John Rich (producer)

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John Rich in a print c.1750
Rich as Harlequin, c. 1720

John Rich (1692–1761) was an important director and theatre manager in 18th-century London. He opened the New Theatre at Lincoln's Inn Fields (1714) and then the Theatre Royal, Covent Garden (1732) and began putting on ever more lavish productions. He introduced pantomime to the English stage and played a dancing and mute Harlequin himself from 1717 to 1760 under the stage name of "Lun."[1]

Biography[edit]

Rich's theatre specialized in what contemporaries called "spectacle." Today we might call them "special effects." His stagings would endeavour to present actual cannon shots, animals, and multiple illusions of battle. By 1728, Rich was synonymous with lavish (and successful) productions.

Lewis Theobald was working for Rich on writing pantomimes. When Alexander Pope wrote the first version of The Dunciad, and even more in the second and third editions, Rich appears as a prime symptom of the disease of the age and debasement of taste. In his Dunciad Variorum of 1732, he makes John Rich the angel of the goddess Dulness:

Immortal Rich! how calm he sits at ease
Mid snows of paper, and fierce hail of pease;
And proud his mistress' orders to perform,
Rides in the whirlwind, and directs the storm." (III l. 257-260)

The battle between Cibber's Drury Lane and Rich's Lincoln's Inn Fields Pope summarizes as,

"Here shouts all Drury, there all Lincoln's-Inn;
Contending Theatres our (Dulness's) empire raise,
Alike their labours, and alike their praise."

Yet, at the same time, 1728 was the year that Rich produced John Gay's Beggar's Opera, and the play ran so successfully that it was famously said the play "made Gay rich and Rich gay." John Gay was a long-time friend of Pope's and a frequent collaborator of his. In 1732, Rich opened the Theatre Royal Covent Garden, the first of three theatres on the site, now known as the Royal Opera House.

"Rich's Glory": John Rich takes over (seemingly invades) his new Covent Garden Theatre. (Hogarth caricature)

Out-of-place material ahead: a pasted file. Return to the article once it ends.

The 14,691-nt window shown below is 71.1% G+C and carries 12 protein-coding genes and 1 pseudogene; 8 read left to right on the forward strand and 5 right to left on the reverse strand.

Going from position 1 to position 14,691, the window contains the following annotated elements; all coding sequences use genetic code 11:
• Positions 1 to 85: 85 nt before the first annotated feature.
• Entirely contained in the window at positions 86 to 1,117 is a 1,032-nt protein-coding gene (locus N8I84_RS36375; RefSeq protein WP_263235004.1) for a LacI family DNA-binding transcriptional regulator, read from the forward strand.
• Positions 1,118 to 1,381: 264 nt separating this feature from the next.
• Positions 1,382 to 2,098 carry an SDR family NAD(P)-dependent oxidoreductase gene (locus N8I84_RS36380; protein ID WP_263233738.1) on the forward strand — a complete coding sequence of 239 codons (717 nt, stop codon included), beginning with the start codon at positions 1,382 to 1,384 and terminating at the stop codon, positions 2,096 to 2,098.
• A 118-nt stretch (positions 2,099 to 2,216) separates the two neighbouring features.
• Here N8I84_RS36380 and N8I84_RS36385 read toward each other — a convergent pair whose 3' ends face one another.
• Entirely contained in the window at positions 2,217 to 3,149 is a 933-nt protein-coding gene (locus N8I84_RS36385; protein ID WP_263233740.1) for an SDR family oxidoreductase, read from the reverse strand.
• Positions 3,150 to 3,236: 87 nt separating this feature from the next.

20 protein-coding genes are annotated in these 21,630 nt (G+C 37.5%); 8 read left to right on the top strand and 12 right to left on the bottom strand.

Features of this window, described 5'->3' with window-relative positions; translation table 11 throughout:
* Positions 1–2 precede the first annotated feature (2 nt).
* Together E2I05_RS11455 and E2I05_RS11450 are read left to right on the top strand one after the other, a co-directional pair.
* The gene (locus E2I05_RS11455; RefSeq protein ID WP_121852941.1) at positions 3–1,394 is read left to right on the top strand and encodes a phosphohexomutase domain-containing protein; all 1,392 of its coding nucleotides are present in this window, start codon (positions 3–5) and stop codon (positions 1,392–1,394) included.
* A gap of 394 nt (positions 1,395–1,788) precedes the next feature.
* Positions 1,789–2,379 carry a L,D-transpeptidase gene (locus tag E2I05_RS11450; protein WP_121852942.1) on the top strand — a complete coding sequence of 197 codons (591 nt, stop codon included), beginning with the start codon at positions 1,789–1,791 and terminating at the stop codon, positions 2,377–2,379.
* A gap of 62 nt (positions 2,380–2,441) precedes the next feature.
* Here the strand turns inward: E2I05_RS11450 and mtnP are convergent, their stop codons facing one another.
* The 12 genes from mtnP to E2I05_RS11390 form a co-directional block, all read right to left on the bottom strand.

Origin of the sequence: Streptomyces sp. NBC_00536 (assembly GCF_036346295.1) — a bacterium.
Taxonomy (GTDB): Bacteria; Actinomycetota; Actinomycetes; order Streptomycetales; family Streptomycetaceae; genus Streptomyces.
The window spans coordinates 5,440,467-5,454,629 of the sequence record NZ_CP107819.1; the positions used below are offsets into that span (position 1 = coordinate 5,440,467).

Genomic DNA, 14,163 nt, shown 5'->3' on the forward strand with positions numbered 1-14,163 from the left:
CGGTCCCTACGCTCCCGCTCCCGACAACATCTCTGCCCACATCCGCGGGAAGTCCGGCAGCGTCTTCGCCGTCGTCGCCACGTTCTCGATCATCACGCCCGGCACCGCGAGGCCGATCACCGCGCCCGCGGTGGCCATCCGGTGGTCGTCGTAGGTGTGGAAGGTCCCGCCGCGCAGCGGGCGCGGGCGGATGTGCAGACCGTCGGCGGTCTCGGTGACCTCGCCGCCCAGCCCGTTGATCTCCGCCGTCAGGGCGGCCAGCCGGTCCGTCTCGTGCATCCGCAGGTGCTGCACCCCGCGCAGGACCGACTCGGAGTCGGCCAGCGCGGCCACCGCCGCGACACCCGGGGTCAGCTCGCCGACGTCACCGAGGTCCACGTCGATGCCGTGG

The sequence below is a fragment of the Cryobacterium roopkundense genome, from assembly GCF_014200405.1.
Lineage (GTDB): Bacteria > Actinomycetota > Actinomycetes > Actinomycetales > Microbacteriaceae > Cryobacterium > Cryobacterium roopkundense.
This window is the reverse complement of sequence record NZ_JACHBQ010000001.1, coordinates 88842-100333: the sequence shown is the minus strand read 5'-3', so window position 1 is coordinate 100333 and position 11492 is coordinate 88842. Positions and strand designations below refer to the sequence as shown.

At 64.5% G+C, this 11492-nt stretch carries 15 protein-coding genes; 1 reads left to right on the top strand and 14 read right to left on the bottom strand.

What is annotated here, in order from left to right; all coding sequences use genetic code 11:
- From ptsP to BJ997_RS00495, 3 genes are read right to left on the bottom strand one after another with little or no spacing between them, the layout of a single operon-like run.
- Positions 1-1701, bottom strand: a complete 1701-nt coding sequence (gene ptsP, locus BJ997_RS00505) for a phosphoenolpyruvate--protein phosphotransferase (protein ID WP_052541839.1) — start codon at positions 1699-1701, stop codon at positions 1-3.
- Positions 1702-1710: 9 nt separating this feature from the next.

Rich received a 75% share in the Lincoln's Inn Fields theatre from his father, Christopher Rich, upon his death in 1714. By that point, Rich had already begun acting in plays and taking a hand in the theatrical management. His father had set the reputation and direction of the Lincoln's Inn Theatre during the War of the Theatres in the 1690s, and John Rich continued it. In particular, John Rich exaggerated the theatricality of the Restoration spectacular by creating a new form of hireling drama designed strictly to generate opulent stagecraft. After becoming majority owner of Lincoln's Inn Fields, his control grew as he sought to get the rest of the shares. It was the success of Beggar's Opera that allowed him, in the end, to open the new theatre at Covent Garden.

During his time as producer and director, Rich had multiple battles with his acting companies and rival managers, including Colley Cibber. In Cibber's Apology, he blames the degradation and skyrocketing costs of play productions on Rich. The general opinion of satirists was that Cibber was thoroughly as guilty as Rich, and the Cibber children went on to carry forth the habits of their father, just as John Rich carried forth and exaggerated the habits of his. Cibber's Drury Lane and Rich's Lincoln's Inn (and then Covent Garden) theatres were in competition throughout Rich's lifetime. Indeed, the two theatres twice put on the same play at the same time, with Romeo and Juliet and King Lear in 1756-7. Rich's company also staged a number of rarely seen Shakespearean plays, among them Cymbeline.

Notes[edit]

  1. ^ John Rich - Harlequin in England at the Wayback Machine (archived 2 July 2007), PeoplePlayUK Theatre Museum, accessed 2 July 2007

References[edit]

External links[edit]